Until very recently, MoveOn.org held the dubious honor of having produced the vilest enviro attack ad. In early 2010, the far-left political advocacy group ran a television spot insinuating that three Members of the Senate (including two Democrats who are also mothers) were forcing cigarettes upon pregnant women. Their crime was to have voted to rein in the EPA’s global warming power grab.
Move On was knocked off its perch upon the sleaze heap on October 12, when Environment Ohio issued an ad suggesting that Rep. Steve Stivers (Ohio) FED A BABY WITH A GERBER JAR FULL OF MERCURY. I’m not kidding! See for yourself.
According to Environment Ohio, Rep. Stivers’s wrongdoing was to vote for legislation that would “gut” the Clean Air Act. Presumably, Environment Ohio is referring to Rep. Stivers’s ‘yea’ vote for the excellent TRAIN Act, to which was included an amendment to delay the EPA’s pending mercury rule.
Does Environment Ohio’s allegation hold true? Is Rep. Stivers’s vote for the TRAIN Act—and, by extension, his vote against the mercury rule—akin to poisoning babies?
That’s what the EPA might allege, but such a claim is far-fetched. Emissions of inorganic mercury from coal-fired power plants are not a direct threat. To effectively endanger human health, these emissions first settle onto a body of water. Then, through an organic process called methylation, these deposited mercury emissions are converted by aquatic anaerobic bacteria into methylmercury. This toxic compound, in turn, gets incorporated into the food chain, where it bioaccumulates from plankton to fish to McCormik & Schmicks. Too much methylmercury can inhibit neurological development, which is why pregnant women are advised to eat no more than 2 portions of salmon per week.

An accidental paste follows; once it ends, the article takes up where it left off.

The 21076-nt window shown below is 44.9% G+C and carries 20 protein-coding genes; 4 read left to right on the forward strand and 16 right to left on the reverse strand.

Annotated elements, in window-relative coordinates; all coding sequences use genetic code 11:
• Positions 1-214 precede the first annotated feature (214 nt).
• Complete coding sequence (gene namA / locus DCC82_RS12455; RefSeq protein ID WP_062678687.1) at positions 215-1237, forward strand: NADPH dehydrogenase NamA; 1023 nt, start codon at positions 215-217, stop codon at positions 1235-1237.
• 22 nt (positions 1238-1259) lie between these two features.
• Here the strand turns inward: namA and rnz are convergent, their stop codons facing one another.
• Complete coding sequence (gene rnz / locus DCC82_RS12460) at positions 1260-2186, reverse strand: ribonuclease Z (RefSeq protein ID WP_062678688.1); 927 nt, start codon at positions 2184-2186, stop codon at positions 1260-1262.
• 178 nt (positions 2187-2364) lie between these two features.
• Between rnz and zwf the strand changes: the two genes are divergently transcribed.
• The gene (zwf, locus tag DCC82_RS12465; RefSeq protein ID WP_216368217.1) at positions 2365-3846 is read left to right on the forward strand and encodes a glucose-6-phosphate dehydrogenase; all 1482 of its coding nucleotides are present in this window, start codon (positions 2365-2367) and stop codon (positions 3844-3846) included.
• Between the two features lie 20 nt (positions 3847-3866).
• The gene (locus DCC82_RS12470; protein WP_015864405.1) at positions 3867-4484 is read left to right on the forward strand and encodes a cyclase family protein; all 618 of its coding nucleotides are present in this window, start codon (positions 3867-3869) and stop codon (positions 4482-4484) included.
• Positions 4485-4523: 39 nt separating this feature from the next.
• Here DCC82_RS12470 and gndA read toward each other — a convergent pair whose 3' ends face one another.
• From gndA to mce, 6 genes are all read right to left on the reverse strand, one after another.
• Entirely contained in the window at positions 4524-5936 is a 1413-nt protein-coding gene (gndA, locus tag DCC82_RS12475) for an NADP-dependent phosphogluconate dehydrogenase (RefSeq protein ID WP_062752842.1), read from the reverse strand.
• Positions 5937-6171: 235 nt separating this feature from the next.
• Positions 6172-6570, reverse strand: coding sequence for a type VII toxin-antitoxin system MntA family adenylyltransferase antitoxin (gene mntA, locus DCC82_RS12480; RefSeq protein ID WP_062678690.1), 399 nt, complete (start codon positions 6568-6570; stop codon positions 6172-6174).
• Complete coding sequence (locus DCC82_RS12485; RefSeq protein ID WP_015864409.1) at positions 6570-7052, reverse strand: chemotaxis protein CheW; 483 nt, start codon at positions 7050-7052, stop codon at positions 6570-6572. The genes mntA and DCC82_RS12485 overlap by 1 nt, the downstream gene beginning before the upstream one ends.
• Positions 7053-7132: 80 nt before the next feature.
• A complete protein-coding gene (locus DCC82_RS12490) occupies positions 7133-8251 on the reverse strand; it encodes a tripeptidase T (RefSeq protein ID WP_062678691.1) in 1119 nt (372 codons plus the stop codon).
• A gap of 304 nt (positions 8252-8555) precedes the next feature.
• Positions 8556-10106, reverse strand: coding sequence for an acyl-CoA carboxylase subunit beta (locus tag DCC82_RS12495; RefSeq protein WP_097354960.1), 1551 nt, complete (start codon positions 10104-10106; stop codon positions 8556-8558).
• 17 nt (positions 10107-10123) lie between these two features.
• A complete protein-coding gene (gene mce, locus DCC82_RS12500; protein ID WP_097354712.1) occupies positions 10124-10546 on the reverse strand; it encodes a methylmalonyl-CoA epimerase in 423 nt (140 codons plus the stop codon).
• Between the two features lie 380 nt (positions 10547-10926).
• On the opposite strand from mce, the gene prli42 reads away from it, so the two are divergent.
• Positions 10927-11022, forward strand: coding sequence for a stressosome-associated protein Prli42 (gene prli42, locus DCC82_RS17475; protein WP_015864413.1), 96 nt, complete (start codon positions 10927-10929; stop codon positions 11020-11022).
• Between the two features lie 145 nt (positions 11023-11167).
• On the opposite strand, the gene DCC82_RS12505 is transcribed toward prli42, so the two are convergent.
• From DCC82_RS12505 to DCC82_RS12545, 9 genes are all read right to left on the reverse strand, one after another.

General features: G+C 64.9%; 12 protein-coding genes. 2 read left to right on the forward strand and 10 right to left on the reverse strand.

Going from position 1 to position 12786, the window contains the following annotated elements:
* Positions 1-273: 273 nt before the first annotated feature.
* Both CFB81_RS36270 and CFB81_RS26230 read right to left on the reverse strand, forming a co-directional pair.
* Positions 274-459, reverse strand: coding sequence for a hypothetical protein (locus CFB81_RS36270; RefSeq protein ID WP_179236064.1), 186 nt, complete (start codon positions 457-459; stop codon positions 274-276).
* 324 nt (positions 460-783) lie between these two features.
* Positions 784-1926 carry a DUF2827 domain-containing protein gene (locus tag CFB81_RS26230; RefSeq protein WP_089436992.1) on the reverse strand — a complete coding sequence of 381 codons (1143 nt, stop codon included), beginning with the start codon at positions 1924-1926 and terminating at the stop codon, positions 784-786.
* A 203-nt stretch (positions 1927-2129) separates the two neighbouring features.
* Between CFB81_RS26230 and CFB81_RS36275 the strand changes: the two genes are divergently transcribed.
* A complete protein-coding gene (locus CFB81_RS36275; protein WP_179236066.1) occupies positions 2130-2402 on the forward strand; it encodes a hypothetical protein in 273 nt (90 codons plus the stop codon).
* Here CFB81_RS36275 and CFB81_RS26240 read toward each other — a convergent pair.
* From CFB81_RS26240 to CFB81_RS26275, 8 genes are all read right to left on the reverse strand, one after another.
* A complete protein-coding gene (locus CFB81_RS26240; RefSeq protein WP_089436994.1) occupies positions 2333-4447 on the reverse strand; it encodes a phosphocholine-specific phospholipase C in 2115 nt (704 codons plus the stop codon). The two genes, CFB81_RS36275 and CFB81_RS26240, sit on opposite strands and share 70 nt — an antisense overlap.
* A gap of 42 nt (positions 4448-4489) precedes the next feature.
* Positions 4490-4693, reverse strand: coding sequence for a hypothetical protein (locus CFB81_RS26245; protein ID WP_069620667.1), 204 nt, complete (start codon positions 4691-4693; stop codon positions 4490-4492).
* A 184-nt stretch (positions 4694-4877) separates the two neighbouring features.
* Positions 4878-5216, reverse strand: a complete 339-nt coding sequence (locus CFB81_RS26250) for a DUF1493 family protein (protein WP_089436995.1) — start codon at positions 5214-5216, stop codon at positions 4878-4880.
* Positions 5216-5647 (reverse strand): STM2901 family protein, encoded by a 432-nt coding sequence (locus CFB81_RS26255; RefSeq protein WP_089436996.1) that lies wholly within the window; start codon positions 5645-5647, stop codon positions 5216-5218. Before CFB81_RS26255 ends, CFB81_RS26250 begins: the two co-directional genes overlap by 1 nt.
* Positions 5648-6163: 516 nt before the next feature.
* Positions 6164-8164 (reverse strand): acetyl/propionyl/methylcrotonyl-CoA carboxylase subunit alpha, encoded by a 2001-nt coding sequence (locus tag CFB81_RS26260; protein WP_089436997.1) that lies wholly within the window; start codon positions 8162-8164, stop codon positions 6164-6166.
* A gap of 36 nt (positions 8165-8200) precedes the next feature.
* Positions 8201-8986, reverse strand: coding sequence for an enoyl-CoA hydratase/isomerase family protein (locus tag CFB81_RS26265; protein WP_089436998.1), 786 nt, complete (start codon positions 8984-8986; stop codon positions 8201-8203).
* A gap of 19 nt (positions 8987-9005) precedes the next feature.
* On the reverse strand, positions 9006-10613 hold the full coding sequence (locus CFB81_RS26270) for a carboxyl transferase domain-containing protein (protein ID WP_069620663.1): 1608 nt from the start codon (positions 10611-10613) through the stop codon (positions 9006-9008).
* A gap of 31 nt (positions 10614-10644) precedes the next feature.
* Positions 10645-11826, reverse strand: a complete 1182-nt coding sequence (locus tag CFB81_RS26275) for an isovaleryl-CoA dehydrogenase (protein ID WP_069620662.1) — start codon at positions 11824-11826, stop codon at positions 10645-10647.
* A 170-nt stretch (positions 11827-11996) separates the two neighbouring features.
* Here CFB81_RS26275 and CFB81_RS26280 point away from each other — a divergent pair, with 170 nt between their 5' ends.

To be sure, I’m no methylmercury expert. I got most of the factual information in the preceding paragraph from Wikipedia. However, I did read the EPA’s Technical Support Document, in which the agency explains why it is “necessary and appropriate” to issue the mercury rule, one of the most expensive regulations, ever. According to the EPA, mercury emissions from U.S. coal-fired power plants pose a threat to…America’s supposed population of pregnant, subsistence consumers of fish caught at inland freshwater bodies. And not just any pregnant, subsistence fisherwoman—the EPA only identified a mercury threat to a subset of this diminutive demographic:
- The top ten-percent hypothetical consumers;
- who only eat the top 25 percent largest fish (generally, the larger the fish, the greater the methylmercury bioaccumulation);
- and who also ignore state and local warnings posted along American rivers, about the dangers posed to pregnant women by self caught fish.
Unfortunately, the EPA doesn’t actually identify any such victims. Rather, their existence is assumed. The EPA states that, “we think that they [EPA assumptions about purported population of voracious, picky, pregnant fisherwomen] are reasonable and that fishing populations with these attributes are likely to exist and be active to some extent (p 2 of the mercury TSD).”
Hmm…”likely to exist” and “to some extent” are not terribly definitive. The EPA would have a much more compelling case if it could prove the existence of even one such person. I don’t think that’s too much to ask before the agency imposes a regulation that would cost scores of billions of dollars. If the agency were to locate this subset of America’s population of pregnant, subsistence fisherwomen (which is highly unlikely) then it would undoubtedly be scores of billions of dollars cheaper to provide (all three of) them with food stamps to Red Lobster.
Absent any concrete evidence that regulating mercury from U.S. coal fired power plants would actually help real human beings, I’m not inclined to buy Environment Ohio’s sleazy assertion that Rep. Stivers is feeding babies mercury.